Saturday, December 24, 2005

A Hole in My Heart (Moodysson, 2004)

To hear it from most of the critics that have thus far reviewed A Hole in My Heart, Lukas Moodysson has lost his mind. Many of them wonder what on earth the undeniably talented director is doing mucking about in the world of amateur pornography. The answer is simple. He is doing exactly what a true artist should do: following his conscience and using whatever tools necessary to convey his message. Many of the images Moodysson employs are graphic and extremely unpleasant, but the underlying pain that he conveys through his characters and their oft-times chaotic interactions is genuine. Predictably, assessments of the film for the most part quickly degenerate into a catalogue of the more extreme moments taken out of context, as if there were no more artistry involved in the film than stringing together a series of sensationalistic moments. In actuality, A Hole in My Heart is much like a modern day version of No Exit, in which we, as viewers, witness a grotesque hell suffered by four characters that cannot escape each other. When reviewer Jon Popick wonders why young Eric, the moral conscience of the film that watches his father’s sexual exploits in misery, “didn’t bolt for the door like his pants were on fire,” he reveals his failure to grasp Moodysson’s mode of operation. It would be just as well to ask why the characters in The Discreet Charm of the Bourgeoisie don’t just finish their meal already. Eric’s entrapment is not physical; it's metaphorical. But that doesn’t make it any less real.

It would be easy to mistake Moodysson’s film for an assault on the amateur porn world. Indeed, it effectively depicts much of the frightening depravity that does exist in terms seldom, if ever, employed in films made by major directors. But, the film is much more than an expose of the way women are exploited and humanity is debased. Amateur pornography is not the film’s true subject matter; it merely serves as the milieu. The real topic that Moodysson is exploring with A Hole in My Heart is the same one that he has explored throughout the rest of his filmography: the individual searching for spiritual fulfillment in spite of the dysfunction and cruelty of contemporary society. Moodysson’s cast of four is remarkable in the way they are able to work free of inhibition and deliver honest performances that touch on the extremities of human experience. Moodysson playfully uses abrasive sound effects and abrupt shifts in chronology to keep the viewer in a constant state of intellectual attention. Although there are several images that would not be permitted on virtually any cable television station of which you can think, A Hole in My Heart is not like a Gaspar Noe film in which the viewer is emotionally battered into submission. Moodysson moves quickly and rarely allows one grotesquerie to remain for too long. We are immersed, not assaulted, and there is a deep existential sadness in these characters that have nothing to look forward to but the next sexual kink. If there is a weak point, it is in some of Eric’s speeches that register as high-school-goth whininess rather than legitimate philosophical yearning. Perhaps his naiveté is more realistic considering his unfortunate upbringing; but, it unfortunately means that the main source of resistance to the rest of the characters’ decadence occasionally comes across merely as half-hearted posturing.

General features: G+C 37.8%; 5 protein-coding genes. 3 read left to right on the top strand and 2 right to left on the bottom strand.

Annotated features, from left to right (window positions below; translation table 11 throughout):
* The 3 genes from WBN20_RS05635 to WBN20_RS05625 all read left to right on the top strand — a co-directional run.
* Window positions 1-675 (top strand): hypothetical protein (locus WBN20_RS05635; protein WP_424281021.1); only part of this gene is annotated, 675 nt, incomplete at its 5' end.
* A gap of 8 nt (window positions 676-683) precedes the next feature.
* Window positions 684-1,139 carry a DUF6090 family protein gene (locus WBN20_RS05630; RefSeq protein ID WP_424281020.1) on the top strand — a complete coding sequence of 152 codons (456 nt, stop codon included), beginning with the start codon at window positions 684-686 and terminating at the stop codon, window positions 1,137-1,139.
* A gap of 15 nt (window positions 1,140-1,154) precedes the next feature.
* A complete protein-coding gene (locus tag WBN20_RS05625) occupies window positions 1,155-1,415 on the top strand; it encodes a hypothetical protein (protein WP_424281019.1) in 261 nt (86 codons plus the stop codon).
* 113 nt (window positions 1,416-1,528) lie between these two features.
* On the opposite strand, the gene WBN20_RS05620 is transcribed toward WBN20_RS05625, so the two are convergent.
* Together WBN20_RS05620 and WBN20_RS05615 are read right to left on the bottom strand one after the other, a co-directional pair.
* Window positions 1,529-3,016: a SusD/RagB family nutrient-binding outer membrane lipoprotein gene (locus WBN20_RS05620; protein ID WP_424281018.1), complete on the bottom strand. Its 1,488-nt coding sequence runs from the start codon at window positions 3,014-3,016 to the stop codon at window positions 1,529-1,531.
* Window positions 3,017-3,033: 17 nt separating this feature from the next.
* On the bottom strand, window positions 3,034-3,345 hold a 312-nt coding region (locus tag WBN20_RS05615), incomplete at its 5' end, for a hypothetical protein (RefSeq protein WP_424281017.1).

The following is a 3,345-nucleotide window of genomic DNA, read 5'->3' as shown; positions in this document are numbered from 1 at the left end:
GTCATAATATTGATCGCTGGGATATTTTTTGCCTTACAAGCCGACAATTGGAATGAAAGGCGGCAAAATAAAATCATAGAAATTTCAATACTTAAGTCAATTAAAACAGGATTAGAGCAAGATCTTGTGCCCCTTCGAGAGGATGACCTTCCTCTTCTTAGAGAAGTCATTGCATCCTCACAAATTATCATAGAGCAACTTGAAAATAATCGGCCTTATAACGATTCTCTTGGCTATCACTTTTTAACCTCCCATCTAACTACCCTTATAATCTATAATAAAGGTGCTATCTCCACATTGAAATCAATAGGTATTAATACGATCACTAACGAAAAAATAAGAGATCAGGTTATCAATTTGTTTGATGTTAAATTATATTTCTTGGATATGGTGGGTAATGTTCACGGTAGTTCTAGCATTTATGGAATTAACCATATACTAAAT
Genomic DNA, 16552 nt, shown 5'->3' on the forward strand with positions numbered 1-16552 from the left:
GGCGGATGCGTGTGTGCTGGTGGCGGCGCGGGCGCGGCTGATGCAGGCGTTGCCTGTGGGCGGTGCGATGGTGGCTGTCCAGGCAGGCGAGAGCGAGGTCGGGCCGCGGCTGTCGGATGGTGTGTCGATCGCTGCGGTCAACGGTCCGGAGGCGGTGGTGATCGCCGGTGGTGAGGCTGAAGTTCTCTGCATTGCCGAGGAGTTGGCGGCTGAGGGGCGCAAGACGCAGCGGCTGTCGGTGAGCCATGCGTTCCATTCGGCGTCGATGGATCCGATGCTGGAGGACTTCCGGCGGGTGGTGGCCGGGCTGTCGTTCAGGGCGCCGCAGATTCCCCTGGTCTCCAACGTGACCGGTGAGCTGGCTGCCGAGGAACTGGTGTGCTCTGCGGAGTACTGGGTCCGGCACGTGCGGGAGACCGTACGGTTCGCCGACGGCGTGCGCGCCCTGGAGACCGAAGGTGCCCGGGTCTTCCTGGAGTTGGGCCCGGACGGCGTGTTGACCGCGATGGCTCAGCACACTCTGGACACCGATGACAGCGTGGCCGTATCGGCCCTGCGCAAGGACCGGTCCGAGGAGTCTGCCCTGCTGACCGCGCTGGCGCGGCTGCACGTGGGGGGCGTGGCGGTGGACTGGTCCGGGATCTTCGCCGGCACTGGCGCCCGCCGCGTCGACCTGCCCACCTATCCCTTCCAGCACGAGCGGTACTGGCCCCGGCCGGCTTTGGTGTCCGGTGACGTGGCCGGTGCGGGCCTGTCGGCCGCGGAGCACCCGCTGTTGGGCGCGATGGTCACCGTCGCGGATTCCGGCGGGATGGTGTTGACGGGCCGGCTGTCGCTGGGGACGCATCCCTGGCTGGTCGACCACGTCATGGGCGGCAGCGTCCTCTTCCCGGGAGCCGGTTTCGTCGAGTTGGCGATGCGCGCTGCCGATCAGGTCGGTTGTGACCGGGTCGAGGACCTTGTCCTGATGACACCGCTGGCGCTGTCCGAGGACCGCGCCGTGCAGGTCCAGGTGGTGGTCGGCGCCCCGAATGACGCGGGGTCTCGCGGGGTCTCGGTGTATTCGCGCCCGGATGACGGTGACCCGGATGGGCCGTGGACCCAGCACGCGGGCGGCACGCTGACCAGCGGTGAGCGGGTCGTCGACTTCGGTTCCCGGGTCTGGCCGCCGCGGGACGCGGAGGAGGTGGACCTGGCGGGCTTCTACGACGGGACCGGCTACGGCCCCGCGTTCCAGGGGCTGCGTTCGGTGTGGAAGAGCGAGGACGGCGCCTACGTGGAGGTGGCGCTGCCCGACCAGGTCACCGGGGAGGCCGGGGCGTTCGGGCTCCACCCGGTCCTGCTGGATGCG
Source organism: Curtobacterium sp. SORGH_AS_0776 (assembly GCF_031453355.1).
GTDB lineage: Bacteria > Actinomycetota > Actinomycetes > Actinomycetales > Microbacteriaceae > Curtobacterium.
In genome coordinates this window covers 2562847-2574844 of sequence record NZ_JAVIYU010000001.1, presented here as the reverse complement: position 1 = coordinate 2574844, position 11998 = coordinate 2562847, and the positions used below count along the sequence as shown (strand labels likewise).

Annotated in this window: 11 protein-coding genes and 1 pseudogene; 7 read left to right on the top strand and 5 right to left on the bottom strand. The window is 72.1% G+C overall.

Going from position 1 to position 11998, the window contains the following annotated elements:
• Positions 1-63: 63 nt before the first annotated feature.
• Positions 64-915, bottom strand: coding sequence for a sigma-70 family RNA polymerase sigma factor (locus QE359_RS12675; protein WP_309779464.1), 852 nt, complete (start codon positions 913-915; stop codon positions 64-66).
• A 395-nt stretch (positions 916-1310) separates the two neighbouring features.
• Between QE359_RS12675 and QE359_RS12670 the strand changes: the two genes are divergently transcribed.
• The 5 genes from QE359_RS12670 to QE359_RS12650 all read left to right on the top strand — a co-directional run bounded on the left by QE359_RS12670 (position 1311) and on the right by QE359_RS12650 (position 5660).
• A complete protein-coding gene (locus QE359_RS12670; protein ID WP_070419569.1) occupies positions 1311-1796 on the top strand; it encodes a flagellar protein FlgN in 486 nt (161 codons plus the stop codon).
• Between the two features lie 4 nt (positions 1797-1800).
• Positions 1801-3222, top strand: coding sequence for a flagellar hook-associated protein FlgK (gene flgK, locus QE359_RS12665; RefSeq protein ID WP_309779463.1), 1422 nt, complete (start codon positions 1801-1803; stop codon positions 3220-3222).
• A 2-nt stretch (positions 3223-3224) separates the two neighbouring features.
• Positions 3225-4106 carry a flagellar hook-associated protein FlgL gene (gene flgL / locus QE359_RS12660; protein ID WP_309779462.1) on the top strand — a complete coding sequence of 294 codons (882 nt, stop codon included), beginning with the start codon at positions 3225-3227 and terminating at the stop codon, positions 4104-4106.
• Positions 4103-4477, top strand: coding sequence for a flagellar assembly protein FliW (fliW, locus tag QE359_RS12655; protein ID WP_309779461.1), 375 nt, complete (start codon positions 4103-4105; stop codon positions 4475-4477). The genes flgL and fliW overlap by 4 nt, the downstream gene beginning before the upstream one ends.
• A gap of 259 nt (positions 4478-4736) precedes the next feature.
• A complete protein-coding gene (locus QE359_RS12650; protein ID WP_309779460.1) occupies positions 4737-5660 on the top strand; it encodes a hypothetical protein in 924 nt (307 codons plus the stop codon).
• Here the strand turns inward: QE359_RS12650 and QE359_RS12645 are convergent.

Still, A Hole in My Heart confirms Moodysson’s position as one of the most exciting filmmakers alive and a risk taker with few rivals. I eagerly await to see where he dares to take us next.



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